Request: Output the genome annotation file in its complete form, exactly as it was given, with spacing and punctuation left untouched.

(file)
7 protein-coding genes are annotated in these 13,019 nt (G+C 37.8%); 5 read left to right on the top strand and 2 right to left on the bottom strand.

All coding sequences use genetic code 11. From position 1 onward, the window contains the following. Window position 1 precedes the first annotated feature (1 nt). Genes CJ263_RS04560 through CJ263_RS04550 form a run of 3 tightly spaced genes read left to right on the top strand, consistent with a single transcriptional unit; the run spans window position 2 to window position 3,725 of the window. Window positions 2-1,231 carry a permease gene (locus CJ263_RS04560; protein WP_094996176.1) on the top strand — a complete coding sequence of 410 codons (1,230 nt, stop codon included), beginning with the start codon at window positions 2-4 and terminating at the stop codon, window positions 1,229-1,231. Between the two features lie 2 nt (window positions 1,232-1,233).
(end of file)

7 protein-coding genes are annotated in these 13,019 nt (G+C 37.8%); 5 read left to right on the top strand and 2 right to left on the bottom strand.

All coding sequences use genetic code 11. From position 1 onward, the window contains the following. Window position 1 precedes the first annotated feature (1 nt). Genes CJ263_RS04560 through CJ263_RS04550 form a run of 3 tightly spaced genes read left to right on the top strand, consistent with a single transcriptional unit; the run spans window position 2 to window position 3,725 of the window. Window positions 2-1,231 carry a permease gene (locus CJ263_RS04560; protein WP_094996176.1) on the top strand — a complete coding sequence of 410 codons (1,230 nt, stop codon included), beginning with the start codon at window positions 2-4 and terminating at the stop codon, window positions 1,229-1,231. Between the two features lie 2 nt (window positions 1,232-1,233).